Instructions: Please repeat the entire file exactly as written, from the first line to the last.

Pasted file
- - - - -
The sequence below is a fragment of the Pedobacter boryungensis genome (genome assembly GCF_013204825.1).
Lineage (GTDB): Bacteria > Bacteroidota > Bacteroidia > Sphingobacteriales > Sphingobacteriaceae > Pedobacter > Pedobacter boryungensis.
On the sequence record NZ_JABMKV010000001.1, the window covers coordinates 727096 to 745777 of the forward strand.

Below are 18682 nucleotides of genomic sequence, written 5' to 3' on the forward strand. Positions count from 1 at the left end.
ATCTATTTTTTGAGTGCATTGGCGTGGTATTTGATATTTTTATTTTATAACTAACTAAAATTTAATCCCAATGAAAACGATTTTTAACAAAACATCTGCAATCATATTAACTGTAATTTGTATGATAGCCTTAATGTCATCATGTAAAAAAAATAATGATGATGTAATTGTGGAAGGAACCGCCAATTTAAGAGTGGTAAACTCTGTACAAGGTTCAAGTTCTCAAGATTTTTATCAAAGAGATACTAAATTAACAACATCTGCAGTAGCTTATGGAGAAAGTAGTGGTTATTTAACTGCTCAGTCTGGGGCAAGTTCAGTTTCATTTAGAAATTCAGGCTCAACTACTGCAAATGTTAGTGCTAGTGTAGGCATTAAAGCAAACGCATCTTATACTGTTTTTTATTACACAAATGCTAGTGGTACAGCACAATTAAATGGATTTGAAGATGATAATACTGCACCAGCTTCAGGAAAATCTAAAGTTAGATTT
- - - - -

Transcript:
The sequence below is a fragment of the Pedobacter boryungensis genome (genome assembly GCF_013204825.1).
Lineage (GTDB): Bacteria > Bacteroidota > Bacteroidia > Sphingobacteriales > Sphingobacteriaceae > Pedobacter > Pedobacter boryungensis.
On the sequence record NZ_JABMKV010000001.1, the window covers coordinates 727096 to 745777 of the forward strand.

Below are 18682 nucleotides of genomic sequence, written 5' to 3' on the forward strand. Positions count from 1 at the left end.
ATCTATTTTTTGAGTGCATTGGCGTGGTATTTGATATTTTTATTTTATAACTAACTAAAATTTAATCCCAATGAAAACGATTTTTAACAAAACATCTGCAATCATATTAACTGTAATTTGTATGATAGCCTTAATGTCATCATGTAAAAAAAATAATGATGATGTAATTGTGGAAGGAACCGCCAATTTAAGAGTGGTAAACTCTGTACAAGGTTCAAGTTCTCAAGATTTTTATCAAAGAGATACTAAATTAACAACATCTGCAGTAGCTTATGGAGAAAGTAGTGGTTATTTAACTGCTCAGTCTGGGGCAAGTTCAGTTTCATTTAGAAATTCAGGCTCAACTACTGCAAATGTTAGTGCTAGTGTAGGCATTAAAGCAAACGCATCTTATACTGTTTTTTATTACACAAATGCTAGTGGTACAGCACAATTAAATGGATTTGAAGATGATAATACTGCACCAGCTTCAGGAAAATCTAAAGTTAGATTT